Yet another consideration is that the 1970s featured proper villains. It seems to me (someone largely disinterested in horror) that Silence of the Lambs begat the loveable serial murderer, leading to the moralistic Seven, the paradoxically life-embracing Saw, and the downright cuddly Dexter. Were someone to shoot The Brood today, I could easily envision a take where the generation of ravening id monsters (a trope seen in Forbidden Planet) to take revenge on wrongdoers is seen as understandable or even amusing.

      On the other hand, Cronenberg does not seem especially motivated to present women in a good light, or really anyone in a good light. Like an inquisitor, he likes to show us suffering, and instruments of suffering, in a cold and deliberate fashion. We're not supposed to find a great deal of comfort in his images, I believe.

      A. MacInnis

      Mar 31, 2014 at 4:23pm

      Thanks for comin' to the party, Ron... the choke *seems* to be meant to be satisfying and amply deserved (tho' there are no laughs, to be sure). It's perhaps the least morally ambiguous killing in all of Cronenberg, where someone in more of less clear hero mode has to kill the clear baddie to save the day. (No fusions between Revok and Vale here!). Though your instincts are right: the end of the film, post-choke, deprives us of any comfort we might feel at the climax... Hope you'll see the film and weigh in again...!

      Ron Y

      Apr 1, 2014 at 4:35pm

      Sure, Allan, I will force myself to watch a horror movie because talking about films is fun. (And possibly even useful, if you believe as I do that pretty much any subject of writing is a potential lens through which to examine broader concerns.)

      What I want to ask you now is this: since you have raised the topic of unpleasant, unsavoury, even reprehensible authorial statements in a film that you might otherwise admire and endorse, can you think of other examples?

      And on a tangent, do you as a viewer find it easier to watch a movie which happens to have an objectionable image or notion here and there, or a movie which in itself has unobjectionable content but is made by someone who is or is believed to be a heinous character?

      A. MacInnis

      Apr 1, 2014 at 5:52pm

      Other films that I find politically repugnant that I still find interesting? Off the top of my head, I'm fascinated by a really nasty Japanese film called Kichiku Dai Enkai ("Banquet of the Beasts"). It shows the degeneration of a group of radicals, loosely modeled on the real-life United Red Army, who end up murdering each other in very ugly ways in a mountain resort. The true story - subject of a great, great movie by the late Koji Wakamatsu, called United Red Army - is fascinating enough, but the filmmakers introduce a generous heaping of play-in-the-brains body horror and unsubtle antifeminism (the degeneration begins because the male leader is absent and replaced by his girlfriend, who uses sex to control the other members; she ends up getting a shotgun in her prives). It's an uncomfortable, ugly film, but there's something that really appeals to me about it, in ways I can't quite articulate: its sheer misanthropy, its morbidity...?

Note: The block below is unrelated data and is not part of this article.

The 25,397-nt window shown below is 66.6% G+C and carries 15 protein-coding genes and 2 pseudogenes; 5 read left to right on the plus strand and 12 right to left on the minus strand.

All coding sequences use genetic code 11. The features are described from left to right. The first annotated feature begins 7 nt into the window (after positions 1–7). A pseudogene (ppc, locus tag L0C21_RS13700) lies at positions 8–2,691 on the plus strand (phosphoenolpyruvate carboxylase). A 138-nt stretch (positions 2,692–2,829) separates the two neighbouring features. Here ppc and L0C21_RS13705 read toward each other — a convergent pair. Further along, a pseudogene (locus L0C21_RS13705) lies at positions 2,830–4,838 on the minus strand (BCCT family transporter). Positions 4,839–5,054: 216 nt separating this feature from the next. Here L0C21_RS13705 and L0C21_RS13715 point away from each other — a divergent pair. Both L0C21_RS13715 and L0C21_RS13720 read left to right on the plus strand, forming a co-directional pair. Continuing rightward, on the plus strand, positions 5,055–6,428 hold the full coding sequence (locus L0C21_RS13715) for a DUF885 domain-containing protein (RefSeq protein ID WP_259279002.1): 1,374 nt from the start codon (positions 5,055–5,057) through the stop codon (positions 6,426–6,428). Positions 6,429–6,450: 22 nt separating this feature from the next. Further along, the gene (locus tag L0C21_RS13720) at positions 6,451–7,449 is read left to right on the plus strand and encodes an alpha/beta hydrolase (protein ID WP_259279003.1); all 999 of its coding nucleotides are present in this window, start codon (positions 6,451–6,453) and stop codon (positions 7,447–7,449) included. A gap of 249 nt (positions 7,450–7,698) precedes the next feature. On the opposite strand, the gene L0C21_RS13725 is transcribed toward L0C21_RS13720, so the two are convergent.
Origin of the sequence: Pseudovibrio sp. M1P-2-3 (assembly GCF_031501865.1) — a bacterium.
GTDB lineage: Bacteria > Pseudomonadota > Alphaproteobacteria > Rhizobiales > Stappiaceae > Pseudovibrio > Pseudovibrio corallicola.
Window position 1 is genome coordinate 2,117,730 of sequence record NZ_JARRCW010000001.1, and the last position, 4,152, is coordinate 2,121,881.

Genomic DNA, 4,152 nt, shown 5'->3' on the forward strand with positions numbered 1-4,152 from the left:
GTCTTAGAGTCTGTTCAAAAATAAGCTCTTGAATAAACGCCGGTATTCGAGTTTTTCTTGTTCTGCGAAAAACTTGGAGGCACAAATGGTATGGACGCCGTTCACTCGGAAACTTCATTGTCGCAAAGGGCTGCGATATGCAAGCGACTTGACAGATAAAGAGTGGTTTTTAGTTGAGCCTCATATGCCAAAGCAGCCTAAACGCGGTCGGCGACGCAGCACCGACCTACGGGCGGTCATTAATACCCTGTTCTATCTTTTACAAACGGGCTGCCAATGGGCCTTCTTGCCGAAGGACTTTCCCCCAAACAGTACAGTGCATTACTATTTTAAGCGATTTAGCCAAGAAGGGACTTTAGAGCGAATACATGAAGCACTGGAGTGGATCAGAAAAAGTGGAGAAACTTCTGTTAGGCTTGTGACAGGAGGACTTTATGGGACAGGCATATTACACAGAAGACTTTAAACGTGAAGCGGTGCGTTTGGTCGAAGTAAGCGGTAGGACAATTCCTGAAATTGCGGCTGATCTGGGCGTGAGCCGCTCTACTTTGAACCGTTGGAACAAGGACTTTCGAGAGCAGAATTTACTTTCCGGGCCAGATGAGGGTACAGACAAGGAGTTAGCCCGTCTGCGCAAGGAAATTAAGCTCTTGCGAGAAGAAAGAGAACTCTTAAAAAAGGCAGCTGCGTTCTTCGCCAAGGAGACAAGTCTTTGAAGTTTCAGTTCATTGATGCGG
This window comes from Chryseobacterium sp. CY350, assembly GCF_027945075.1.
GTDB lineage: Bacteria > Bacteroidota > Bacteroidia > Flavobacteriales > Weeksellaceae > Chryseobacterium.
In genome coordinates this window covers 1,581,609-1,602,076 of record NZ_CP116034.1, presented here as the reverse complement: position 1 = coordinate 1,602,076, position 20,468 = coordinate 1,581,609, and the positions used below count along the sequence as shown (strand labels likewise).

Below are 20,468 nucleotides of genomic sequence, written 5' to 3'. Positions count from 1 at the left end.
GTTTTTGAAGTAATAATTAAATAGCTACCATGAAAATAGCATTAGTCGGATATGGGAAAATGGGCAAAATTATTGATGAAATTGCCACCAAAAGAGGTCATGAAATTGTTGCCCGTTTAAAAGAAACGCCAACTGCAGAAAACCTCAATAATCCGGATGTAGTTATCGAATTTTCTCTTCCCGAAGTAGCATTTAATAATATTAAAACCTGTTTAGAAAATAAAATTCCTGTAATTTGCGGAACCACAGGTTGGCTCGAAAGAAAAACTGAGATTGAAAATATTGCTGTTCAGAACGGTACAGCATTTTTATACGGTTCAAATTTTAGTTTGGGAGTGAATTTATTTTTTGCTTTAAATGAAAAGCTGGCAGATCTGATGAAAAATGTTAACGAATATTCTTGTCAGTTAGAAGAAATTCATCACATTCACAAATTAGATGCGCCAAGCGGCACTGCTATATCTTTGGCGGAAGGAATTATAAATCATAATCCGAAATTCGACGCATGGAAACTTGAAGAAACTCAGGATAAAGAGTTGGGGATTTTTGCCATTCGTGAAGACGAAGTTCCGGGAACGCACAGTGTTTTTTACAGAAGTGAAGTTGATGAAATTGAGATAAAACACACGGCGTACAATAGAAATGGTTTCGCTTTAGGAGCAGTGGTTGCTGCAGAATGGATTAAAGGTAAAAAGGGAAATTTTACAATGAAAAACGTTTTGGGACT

Gaspar Noe's Irreversible is pretty fascinating, too, though I think it's deeply, problematically homophobic. Truth is, I'll watch and enjoy all manner of reactionary, right-wing movies - Clint Eastwood, Arnold, Bruce Willis, what have you. I tend to make the decoding of the problematic aspects of the text part of the pleasure: Die Hard's subtext sure seems to be that women shouldn't have careers, for example, and that's probably the most interesting way to approach the film! Still, I salivate in a Pavlovian way at all the right bell-ringings. I mean, I wept during Rambo III, when I saw it theatrically...

      As for the rest, I'm not sure what you mean about movies with unobjectionable content made by heinous characters. I watched Powder not too long ago; the director, Victor Salva, was outed as some sort of pedophile - Wikipedia lists him sexually molesting the 12 year old lead of his earlier film Clownhouse, and filming the encounters; this was the subject of some outrage, since Powder was produced by Disney(!). The film was reasonably interesting, but knowing about the director's past definitely lingered in my awareness while watching it...

      A. MacInnis

      Apr 2, 2014 at 12:35am

      So, uh, Ron: why do you ask?